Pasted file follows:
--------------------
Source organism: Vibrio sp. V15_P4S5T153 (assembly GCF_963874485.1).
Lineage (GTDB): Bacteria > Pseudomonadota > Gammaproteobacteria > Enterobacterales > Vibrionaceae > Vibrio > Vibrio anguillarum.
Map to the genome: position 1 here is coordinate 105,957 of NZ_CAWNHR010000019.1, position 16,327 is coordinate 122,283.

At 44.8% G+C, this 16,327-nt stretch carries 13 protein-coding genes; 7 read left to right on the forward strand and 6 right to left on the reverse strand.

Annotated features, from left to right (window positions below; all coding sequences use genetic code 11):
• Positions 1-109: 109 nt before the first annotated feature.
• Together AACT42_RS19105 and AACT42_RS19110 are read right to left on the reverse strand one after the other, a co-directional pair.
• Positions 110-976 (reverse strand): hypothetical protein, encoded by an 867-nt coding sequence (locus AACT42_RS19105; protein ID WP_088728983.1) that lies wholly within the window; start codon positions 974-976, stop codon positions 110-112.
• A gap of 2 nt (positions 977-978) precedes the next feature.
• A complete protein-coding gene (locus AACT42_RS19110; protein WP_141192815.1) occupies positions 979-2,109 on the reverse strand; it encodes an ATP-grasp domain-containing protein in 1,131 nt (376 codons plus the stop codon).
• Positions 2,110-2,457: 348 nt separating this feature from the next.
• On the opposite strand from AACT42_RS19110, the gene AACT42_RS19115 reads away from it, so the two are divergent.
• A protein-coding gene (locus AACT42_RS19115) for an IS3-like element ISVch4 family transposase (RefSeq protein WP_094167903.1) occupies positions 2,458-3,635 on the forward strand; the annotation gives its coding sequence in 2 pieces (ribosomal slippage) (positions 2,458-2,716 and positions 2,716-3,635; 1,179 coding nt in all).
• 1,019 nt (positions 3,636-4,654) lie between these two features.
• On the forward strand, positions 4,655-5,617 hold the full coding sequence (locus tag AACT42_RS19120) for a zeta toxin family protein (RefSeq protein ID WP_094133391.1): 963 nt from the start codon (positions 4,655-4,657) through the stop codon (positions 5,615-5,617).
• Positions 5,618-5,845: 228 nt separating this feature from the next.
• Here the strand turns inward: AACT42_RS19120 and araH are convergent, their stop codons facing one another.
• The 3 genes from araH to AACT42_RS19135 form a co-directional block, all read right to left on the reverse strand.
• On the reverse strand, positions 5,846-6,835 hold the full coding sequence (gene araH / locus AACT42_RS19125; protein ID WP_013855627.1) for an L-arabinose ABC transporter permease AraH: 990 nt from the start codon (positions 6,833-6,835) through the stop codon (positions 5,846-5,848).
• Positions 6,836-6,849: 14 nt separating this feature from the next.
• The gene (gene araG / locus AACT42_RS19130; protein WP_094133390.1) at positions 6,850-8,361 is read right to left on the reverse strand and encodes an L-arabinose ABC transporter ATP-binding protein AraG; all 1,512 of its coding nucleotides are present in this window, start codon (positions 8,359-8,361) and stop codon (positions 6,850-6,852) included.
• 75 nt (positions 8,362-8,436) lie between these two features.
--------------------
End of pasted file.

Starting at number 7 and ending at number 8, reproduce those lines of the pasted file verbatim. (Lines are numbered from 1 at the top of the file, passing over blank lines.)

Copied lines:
• Together AACT42_RS19105 and AACT42_RS19110 are read right to left on the reverse strand one after the other, a co-directional pair.
• Positions 110-976 (reverse strand): hypothetical protein, encoded by an 867-nt coding sequence (locus AACT42_RS19105; protein ID WP_088728983.1) that lies wholly within the window; start codon positions 974-976, stop codon positions 110-112.